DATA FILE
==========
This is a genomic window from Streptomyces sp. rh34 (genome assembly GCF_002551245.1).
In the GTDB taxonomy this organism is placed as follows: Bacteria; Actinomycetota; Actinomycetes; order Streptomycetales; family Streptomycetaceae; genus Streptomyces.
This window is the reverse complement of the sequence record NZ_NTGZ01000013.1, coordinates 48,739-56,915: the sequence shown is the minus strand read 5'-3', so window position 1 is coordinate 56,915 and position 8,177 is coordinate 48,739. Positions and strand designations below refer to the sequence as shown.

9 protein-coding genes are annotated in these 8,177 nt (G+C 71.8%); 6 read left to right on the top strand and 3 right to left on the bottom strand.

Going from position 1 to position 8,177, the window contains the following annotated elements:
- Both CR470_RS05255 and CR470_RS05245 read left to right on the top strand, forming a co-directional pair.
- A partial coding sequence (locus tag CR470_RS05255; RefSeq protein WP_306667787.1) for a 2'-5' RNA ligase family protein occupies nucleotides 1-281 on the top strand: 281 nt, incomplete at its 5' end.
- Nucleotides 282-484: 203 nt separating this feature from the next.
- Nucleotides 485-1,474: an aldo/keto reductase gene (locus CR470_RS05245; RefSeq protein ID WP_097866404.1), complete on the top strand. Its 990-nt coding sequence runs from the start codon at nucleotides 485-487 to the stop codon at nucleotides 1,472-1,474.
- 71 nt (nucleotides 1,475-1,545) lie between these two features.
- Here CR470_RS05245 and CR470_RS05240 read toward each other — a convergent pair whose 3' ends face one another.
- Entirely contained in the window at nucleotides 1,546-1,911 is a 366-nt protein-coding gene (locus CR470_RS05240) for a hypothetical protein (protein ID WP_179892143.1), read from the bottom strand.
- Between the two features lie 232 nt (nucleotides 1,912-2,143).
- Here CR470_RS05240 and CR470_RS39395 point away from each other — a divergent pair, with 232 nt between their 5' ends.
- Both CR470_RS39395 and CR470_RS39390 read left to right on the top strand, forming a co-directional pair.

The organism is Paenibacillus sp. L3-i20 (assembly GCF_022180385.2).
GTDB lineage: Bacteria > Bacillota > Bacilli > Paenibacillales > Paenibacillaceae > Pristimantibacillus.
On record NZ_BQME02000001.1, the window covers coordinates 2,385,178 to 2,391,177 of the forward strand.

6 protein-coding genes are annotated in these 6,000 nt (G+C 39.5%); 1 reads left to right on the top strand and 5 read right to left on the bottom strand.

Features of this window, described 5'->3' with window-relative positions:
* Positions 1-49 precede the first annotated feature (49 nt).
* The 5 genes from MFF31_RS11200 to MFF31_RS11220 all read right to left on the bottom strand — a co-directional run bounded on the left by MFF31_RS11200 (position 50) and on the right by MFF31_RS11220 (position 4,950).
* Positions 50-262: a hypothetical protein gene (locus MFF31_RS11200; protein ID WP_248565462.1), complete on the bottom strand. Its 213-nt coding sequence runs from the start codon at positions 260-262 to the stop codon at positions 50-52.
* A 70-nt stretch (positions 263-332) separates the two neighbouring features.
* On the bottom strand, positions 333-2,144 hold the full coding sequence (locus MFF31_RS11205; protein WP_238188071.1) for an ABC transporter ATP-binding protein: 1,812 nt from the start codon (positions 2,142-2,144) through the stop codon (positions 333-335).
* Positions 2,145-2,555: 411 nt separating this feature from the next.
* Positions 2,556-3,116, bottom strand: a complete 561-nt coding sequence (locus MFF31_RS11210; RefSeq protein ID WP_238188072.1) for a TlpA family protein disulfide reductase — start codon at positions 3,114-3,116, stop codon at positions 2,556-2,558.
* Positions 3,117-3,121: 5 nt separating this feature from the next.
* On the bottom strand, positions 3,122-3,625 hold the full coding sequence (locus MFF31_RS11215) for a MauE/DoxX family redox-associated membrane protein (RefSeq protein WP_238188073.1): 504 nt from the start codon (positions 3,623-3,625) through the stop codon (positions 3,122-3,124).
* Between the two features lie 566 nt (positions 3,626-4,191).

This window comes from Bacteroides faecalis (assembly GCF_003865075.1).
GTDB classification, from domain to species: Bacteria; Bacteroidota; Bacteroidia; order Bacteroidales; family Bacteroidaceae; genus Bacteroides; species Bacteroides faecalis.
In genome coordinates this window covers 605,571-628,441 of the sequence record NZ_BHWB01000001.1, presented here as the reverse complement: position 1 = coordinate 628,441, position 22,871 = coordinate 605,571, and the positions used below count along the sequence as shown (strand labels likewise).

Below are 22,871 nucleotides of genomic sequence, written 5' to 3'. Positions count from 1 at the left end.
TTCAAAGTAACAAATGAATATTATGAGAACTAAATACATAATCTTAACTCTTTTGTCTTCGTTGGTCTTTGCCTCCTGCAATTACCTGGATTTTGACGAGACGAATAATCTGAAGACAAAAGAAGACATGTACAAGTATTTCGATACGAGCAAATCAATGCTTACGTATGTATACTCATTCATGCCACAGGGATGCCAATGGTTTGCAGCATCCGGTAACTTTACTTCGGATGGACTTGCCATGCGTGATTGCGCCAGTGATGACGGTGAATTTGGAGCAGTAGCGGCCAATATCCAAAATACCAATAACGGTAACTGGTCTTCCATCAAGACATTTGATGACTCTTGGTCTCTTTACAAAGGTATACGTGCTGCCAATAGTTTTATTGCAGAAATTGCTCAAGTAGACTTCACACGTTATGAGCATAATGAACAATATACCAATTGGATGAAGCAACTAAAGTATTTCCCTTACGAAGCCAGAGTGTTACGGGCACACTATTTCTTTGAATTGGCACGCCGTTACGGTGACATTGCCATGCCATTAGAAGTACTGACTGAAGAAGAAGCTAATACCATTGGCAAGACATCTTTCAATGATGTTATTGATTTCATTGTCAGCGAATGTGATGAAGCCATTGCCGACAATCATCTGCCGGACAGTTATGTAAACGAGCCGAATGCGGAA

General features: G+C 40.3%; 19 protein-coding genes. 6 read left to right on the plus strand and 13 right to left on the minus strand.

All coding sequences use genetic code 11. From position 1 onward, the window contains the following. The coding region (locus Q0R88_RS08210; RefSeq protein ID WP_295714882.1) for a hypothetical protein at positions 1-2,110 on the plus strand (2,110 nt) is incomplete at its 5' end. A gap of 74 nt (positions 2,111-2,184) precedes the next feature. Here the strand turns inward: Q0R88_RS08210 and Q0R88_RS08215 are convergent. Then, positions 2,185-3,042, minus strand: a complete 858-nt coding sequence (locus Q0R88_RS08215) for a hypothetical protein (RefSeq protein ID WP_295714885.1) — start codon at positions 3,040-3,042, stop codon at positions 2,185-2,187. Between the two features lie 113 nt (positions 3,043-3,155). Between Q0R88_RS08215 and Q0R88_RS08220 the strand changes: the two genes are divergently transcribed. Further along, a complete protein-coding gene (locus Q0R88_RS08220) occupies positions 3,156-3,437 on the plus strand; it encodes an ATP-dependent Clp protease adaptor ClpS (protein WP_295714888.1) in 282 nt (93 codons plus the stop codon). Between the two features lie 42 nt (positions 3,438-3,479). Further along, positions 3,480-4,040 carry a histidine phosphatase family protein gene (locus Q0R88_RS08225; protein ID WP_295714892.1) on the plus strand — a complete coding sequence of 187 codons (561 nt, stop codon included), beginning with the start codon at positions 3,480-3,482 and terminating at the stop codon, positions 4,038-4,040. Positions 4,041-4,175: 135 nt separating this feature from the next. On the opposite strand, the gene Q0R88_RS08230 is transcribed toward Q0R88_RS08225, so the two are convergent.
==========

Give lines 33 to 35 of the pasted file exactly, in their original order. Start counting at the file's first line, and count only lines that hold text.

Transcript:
In genome coordinates this window covers 605,571-628,441 of the sequence record NZ_BHWB01000001.1, presented here as the reverse complement: position 1 = coordinate 628,441, position 22,871 = coordinate 605,571, and the positions used below count along the sequence as shown (strand labels likewise).

Below are 22,871 nucleotides of genomic sequence, written 5' to 3'. Positions count from 1 at the left end.
TTCAAAGTAACAAATGAATATTATGAGAACTAAATACATAATCTTAACTCTTTTGTCTTCGTTGGTCTTTGCCTCCTGCAATTACCTGGATTTTGACGAGACGAATAATCTGAAGACAAAAGAAGACATGTACAAGTATTTCGATACGAGCAAATCAATGCTTACGTATGTATACTCATTCATGCCACAGGGATGCCAATGGTTTGCAGCATCCGGTAACTTTACTTCGGATGGACTTGCCATGCGTGATTGCGCCAGTGATGACGGTGAATTTGGAGCAGTAGCGGCCAATATCCAAAATACCAATAACGGTAACTGGTCTTCCATCAAGACATTTGATGACTCTTGGTCTCTTTACAAAGGTATACGTGCTGCCAATAGTTTTATTGCAGAAATTGCTCAAGTAGACTTCACACGTTATGAGCATAATGAACAATATACCAATTGGATGAAGCAACTAAAGTATTTCCCTTACGAAGCCAGAGTGTTACGGGCACACTATTTCTTTGAATTGGCACGCCGTTACGGTGACATTGCCATGCCATTAGAAGTACTGACTGAAGAAGAAGCTAATACCATTGGCAAGACATCTTTCAATGATGTTATTGATTTCATTGTCAGCGAATGTGATGAAGCCATTGCCGACAATCATCTGCCGGACAGTTATGTAAACGAGCCGAATGCGGAA